Marvin Rees: Cities can help the left develop an inclusive politics of migration

Marvin Rees, speaking at an anti-Brexit rally in Bristol, 2016. Image: Getty.

Migration is one of the defining political issues of our time, and all around the globe national politicians are seemingly unable to meet the challenge. Their collective failure requires us to ask challenging questions about the nature of identity in the 21st century. In Open and Ethical, a new Fabian Society report, I argue these questions will lead us to focus on cities as the building blocks for a new politics which is open to newcomers without sacrificing community and solidarity.

Today there are more than 1 billion migrants in the world. Much of this movement is voluntary, but the scale of forced migration has also increased exponentially in recent years. There are currently around 22.5 million refugees and another 40.3 million internally displaced people worldwide – more than at any time since the second world war.

Onto this stage has stepped a generation of demagogues, from Trump to Farage to Le Pen to Salvini. All have deliberately stoked resentment against migrants with electoral success. We are not facing a global political crisis on migration simply because of a few ‘bad apple’ politicians. The deeper problem here is about the inability of national narratives to generate the necessary solidarity to embrace diversity in a time of economic uncertainty.

But I fear that if we only contest notions of collective identity at the national level that we will be waiting a long time for any meaningful success.

As the first elected European city mayor of African descent, migration is hardly an issue that I can avoid. However, I’m also a Bristol boy, and I wake up every day proud to have the opportunity to serve the place I call home. Bristol has a chequered history when it comes to race and migration, with much of the city’s wealth being generated through the transatlantic slave trade. That legacy remains a scar on the city’s conscience, but today we are a place that has diversity right at its heart. As events such as St Paul’s carnival or the Grand Iftar demonstrate, Bristol is the place it is today because of its diversity.

When I talk to my fellow mayors in the UK, I can see that Bristol is not a unique case. Every city will have its issues and its tensions, but on the whole it seems that there is a meaningful sense of urban civic identity which is broad enough to contain diversity and strong enough to withstand the siren calls of scapegoating and division. This could drive the left’s thinking on how to build an inclusive politics on migration. Such a politics could also deliver lessons that can be applied across the country, creating a platform of strong local and regional identities on which to build a meaningful national narrative.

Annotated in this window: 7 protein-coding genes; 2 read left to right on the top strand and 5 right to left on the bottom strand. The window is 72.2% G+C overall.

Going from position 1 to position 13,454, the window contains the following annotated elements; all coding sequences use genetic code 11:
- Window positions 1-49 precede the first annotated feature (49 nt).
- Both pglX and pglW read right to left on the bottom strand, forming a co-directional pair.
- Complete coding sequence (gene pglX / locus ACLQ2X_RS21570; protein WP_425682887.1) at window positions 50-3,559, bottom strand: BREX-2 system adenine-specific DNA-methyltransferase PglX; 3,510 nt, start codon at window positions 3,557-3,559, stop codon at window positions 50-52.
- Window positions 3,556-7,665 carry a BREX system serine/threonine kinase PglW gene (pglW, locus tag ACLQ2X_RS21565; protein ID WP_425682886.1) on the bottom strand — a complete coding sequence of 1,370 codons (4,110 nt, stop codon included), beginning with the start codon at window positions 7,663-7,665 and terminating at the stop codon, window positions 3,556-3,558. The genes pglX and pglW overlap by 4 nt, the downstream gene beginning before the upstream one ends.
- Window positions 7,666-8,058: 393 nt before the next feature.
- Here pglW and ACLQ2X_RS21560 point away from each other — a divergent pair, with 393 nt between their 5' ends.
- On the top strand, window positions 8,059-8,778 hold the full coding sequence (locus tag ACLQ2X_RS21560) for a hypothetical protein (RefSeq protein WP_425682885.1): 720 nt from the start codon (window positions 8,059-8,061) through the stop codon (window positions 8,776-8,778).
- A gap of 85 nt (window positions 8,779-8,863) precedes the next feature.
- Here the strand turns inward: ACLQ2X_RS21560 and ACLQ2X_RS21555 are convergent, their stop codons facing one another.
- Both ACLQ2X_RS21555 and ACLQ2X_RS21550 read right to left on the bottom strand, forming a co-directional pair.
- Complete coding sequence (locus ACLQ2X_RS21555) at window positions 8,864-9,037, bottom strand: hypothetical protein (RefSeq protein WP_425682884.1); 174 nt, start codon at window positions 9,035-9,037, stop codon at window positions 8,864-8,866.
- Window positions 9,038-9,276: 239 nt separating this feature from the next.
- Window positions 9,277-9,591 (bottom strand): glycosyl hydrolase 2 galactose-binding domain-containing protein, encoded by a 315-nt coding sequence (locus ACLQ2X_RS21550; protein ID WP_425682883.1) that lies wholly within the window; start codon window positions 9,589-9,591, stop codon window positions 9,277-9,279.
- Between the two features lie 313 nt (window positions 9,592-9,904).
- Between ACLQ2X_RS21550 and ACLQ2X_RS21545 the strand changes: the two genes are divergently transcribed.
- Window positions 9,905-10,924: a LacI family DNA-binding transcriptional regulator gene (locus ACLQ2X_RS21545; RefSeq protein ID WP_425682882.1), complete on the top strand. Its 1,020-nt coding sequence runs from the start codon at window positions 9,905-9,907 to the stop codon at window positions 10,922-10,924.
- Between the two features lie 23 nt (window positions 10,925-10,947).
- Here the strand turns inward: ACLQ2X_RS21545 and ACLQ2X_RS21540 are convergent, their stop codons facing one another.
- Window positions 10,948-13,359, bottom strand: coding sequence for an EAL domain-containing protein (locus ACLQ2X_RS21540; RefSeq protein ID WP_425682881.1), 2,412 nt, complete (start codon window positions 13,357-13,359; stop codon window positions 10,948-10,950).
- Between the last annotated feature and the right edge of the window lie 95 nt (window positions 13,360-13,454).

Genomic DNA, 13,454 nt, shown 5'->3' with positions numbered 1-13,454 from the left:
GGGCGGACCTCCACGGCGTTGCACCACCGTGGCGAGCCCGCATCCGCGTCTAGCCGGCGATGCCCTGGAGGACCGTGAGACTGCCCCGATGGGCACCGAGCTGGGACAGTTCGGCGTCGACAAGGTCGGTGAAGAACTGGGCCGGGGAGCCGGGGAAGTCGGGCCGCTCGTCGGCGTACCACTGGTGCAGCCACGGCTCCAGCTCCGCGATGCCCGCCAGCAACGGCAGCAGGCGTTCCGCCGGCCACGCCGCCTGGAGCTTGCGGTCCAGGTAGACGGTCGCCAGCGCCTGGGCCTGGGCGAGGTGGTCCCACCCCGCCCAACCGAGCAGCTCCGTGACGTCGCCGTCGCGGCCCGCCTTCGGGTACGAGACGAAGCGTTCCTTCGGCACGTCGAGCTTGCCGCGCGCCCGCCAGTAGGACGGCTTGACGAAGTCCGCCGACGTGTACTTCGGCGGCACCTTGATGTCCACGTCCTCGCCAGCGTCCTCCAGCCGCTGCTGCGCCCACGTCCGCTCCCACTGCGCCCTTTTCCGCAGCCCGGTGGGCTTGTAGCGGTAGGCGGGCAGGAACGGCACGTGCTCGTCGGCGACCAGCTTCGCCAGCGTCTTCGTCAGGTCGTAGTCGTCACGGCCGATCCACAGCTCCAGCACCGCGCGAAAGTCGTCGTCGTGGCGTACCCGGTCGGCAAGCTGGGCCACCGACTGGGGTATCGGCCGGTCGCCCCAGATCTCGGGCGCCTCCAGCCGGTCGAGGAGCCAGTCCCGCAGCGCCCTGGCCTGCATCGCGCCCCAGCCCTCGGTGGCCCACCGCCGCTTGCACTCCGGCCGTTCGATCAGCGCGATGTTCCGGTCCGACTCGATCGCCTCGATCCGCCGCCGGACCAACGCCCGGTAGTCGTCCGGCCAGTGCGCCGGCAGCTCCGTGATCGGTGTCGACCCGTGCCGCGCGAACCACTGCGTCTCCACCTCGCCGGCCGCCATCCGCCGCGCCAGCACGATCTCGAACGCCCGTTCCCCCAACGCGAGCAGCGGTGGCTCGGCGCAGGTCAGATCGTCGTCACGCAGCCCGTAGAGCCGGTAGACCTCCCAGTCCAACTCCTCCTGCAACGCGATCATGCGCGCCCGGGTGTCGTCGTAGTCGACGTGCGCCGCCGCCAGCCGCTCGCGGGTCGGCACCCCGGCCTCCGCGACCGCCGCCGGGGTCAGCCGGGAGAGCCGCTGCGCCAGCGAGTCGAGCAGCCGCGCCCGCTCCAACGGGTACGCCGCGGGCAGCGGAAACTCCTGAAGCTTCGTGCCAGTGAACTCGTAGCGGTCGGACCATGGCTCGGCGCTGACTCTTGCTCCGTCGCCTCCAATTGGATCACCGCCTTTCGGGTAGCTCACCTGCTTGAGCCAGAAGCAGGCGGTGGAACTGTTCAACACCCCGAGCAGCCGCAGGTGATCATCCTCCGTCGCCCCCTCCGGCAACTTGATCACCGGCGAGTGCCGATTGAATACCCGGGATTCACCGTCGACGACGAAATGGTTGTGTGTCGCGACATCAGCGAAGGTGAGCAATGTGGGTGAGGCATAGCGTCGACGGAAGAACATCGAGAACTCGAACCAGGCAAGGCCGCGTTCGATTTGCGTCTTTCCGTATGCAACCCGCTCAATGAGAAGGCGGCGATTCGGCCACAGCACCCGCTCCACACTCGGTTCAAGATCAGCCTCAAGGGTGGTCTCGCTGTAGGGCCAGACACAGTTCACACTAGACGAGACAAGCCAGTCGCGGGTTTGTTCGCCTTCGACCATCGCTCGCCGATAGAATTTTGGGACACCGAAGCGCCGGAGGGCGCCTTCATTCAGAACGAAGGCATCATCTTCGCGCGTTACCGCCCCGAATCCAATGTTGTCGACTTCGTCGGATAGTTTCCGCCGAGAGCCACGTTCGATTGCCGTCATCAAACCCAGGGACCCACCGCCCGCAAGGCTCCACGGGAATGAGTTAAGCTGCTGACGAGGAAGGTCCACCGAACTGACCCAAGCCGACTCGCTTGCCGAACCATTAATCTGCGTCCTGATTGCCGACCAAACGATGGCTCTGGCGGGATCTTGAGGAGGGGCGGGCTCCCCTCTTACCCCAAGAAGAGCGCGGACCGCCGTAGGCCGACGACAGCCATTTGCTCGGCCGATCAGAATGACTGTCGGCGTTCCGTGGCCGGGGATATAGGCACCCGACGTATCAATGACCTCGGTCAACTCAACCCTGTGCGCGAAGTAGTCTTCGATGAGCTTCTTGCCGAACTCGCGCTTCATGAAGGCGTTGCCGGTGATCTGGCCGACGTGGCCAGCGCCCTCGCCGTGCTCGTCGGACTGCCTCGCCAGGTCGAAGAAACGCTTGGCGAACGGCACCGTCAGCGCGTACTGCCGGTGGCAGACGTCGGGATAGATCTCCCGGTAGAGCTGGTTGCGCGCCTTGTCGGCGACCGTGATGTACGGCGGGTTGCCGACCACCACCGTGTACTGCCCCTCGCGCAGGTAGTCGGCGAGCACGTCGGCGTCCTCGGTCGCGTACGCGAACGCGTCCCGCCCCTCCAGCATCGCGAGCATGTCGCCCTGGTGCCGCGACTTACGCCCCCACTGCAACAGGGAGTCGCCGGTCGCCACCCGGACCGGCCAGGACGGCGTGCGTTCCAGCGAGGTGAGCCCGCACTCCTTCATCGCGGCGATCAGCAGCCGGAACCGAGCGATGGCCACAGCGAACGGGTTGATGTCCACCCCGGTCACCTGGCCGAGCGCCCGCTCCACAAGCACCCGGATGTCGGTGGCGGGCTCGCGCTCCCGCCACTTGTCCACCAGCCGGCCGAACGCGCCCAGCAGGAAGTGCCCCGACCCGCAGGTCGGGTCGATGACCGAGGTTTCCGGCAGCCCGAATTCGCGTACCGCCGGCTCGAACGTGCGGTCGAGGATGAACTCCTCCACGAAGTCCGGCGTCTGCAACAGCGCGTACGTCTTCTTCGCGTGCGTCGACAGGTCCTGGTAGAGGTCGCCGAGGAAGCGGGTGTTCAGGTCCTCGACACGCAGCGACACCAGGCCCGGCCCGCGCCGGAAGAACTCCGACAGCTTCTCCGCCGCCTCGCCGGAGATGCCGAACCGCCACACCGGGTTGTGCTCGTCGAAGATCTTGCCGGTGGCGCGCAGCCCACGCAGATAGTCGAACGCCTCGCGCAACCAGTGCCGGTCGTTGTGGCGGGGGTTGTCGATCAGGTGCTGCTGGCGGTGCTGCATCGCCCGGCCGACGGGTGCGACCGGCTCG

If we want to support the development of strong and inclusive local identities, we need to empower local leaders by giving them the tools they need. We should learn lessons from the new metro mayor positions and identify where and how new power can be devolved from the national to the local level. The Labour party should lead the way on this agenda and set out a bold plan in its next general election manifesto.

Last October, Bristol was proud to host the third annual summit of the global parliament of mayors. One of the key items on the agenda was migration and how cities can take the lead in implementing the UN global compacts on migration and refugees. It is a scandal that these compacts, which will rely on local leadership to be implemented, have been almost exclusively negotiated by national leaders. Those on the left need to find ways to support and enhance the role of cities at the international level if we want to see progress globally on the treatment of migrants and refugees. The global compacts give us a great opportunity to do just that.

It can be easy watching the news to become despondent about the state of politics on the issue of migration. But if we forge a politics of inclusion at the city level, we will discover the language, the ideas and the leadership needed to change our country and our world.

Marvin Rees is the Labour mayor of Bristol.


Jane Jacobs and Le Corbusier would agree on one thing: we need more social housing

Unite d’Habitation, Marseille. Image: Iantomferry/Wikimedia Commons.

Much has been written in CityMetric and beyond about the urban planning debates of the 1950s and ‘60s, that came to be characterised as a battle between master-planning and preservation. One side of the debate was personified by the father of modernist architecture, Le Corbusier, whilst the counter-argument was advanced by writer and journalist Jane Jacobs.

But when it comes to London’s housing crisis, aren’t there a few things that these two would actually agree on?

Jane Jacobs’ writing about the organic nature of self-organising communities, demonstrated, in her words, by the “intricate sidewalk ballet” of inner city neighbourhoods, should be required reading for anyone interested in how cities function. But today, Jacobs is increasingly invoked in attempts to oppose new developments of any kind. Her role in conceiving Manhattan’s West Village Houses, a low cost rented housing scheme built through New York State’s Mitchell-Lama Program, is unfortunately much less well known. It’s been suggested that if Jacobs were around today, she’d be working with New York’s housing activists. When her seminal work The Death and Life of Great American Cities was written, there were almost 2 million rent-controlled or rent-stabilised apartments in New York City; nowadays, there are fewer than half that number.